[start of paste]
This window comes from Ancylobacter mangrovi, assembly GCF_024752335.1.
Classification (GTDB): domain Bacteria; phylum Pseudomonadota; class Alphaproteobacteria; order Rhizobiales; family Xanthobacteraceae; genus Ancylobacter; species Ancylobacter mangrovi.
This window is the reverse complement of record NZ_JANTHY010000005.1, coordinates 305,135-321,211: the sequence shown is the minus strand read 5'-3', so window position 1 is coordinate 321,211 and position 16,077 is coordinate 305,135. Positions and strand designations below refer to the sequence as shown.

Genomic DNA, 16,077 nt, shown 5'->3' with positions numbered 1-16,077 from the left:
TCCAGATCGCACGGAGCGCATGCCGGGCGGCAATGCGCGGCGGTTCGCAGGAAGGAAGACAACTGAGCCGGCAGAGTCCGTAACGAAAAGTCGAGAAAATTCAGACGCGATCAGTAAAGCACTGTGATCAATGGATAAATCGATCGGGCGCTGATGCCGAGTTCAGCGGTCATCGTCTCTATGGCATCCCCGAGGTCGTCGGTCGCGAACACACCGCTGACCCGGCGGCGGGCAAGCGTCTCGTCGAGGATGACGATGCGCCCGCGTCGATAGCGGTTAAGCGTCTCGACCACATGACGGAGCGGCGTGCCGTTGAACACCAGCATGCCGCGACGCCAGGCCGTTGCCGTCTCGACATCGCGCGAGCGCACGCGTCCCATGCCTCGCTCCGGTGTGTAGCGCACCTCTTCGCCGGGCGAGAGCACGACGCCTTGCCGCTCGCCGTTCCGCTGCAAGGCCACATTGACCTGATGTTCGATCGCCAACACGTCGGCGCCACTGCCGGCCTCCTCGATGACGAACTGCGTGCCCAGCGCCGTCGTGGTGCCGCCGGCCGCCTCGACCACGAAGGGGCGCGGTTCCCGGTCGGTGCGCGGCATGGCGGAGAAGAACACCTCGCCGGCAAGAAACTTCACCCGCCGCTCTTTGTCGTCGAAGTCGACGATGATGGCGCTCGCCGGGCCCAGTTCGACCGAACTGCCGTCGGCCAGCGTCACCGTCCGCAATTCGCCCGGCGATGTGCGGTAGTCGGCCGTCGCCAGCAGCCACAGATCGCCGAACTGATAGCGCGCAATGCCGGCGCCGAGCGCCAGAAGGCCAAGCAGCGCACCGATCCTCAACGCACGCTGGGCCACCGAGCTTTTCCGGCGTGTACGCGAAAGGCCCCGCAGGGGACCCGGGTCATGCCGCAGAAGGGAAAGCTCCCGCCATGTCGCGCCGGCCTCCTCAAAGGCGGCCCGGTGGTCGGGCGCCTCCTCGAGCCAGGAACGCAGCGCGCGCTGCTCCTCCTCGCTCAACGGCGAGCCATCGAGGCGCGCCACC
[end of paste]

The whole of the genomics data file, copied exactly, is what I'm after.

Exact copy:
This window comes from Ancylobacter mangrovi, assembly GCF_024752335.1.
Classification (GTDB): domain Bacteria; phylum Pseudomonadota; class Alphaproteobacteria; order Rhizobiales; family Xanthobacteraceae; genus Ancylobacter; species Ancylobacter mangrovi.
This window is the reverse complement of record NZ_JANTHY010000005.1, coordinates 305,135-321,211: the sequence shown is the minus strand read 5'-3', so window position 1 is coordinate 321,211 and position 16,077 is coordinate 305,135. Positions and strand designations below refer to the sequence as shown.

Genomic DNA, 16,077 nt, shown 5'->3' with positions numbered 1-16,077 from the left:
TCCAGATCGCACGGAGCGCATGCCGGGCGGCAATGCGCGGCGGTTCGCAGGAAGGAAGACAACTGAGCCGGCAGAGTCCGTAACGAAAAGTCGAGAAAATTCAGACGCGATCAGTAAAGCACTGTGATCAATGGATAAATCGATCGGGCGCTGATGCCGAGTTCAGCGGTCATCGTCTCTATGGCATCCCCGAGGTCGTCGGTCGCGAACACACCGCTGACCCGGCGGCGGGCAAGCGTCTCGTCGAGGATGACGATGCGCCCGCGTCGATAGCGGTTAAGCGTCTCGACCACATGACGGAGCGGCGTGCCGTTGAACACCAGCATGCCGCGACGCCAGGCCGTTGCCGTCTCGACATCGCGCGAGCGCACGCGTCCCATGCCTCGCTCCGGTGTGTAGCGCACCTCTTCGCCGGGCGAGAGCACGACGCCTTGCCGCTCGCCGTTCCGCTGCAAGGCCACATTGACCTGATGTTCGATCGCCAACACGTCGGCGCCACTGCCGGCCTCCTCGATGACGAACTGCGTGCCCAGCGCCGTCGTGGTGCCGCCGGCCGCCTCGACCACGAAGGGGCGCGGTTCCCGGTCGGTGCGCGGCATGGCGGAGAAGAACACCTCGCCGGCAAGAAACTTCACCCGCCGCTCTTTGTCGTCGAAGTCGACGATGATGGCGCTCGCCGGGCCCAGTTCGACCGAACTGCCGTCGGCCAGCGTCACCGTCCGCAATTCGCCCGGCGATGTGCGGTAGTCGGCCGTCGCCAGCAGCCACAGATCGCCGAACTGATAGCGCGCAATGCCGGCGCCGAGCGCCAGAAGGCCAAGCAGCGCACCGATCCTCAACGCACGCTGGGCCACCGAGCTTTTCCGGCGTGTACGCGAAAGGCCCCGCAGGGGACCCGGGTCATGCCGCAGAAGGGAAAGCTCCCGCCATGTCGCGCCGGCCTCCTCAAAGGCGGCCCGGTGGTCGGGCGCCTCCTCGAGCCAGGAACGCAGCGCGCGCTGCTCCTCCTCGCTCAACGGCGAGCCATCGAGGCGCGCCACC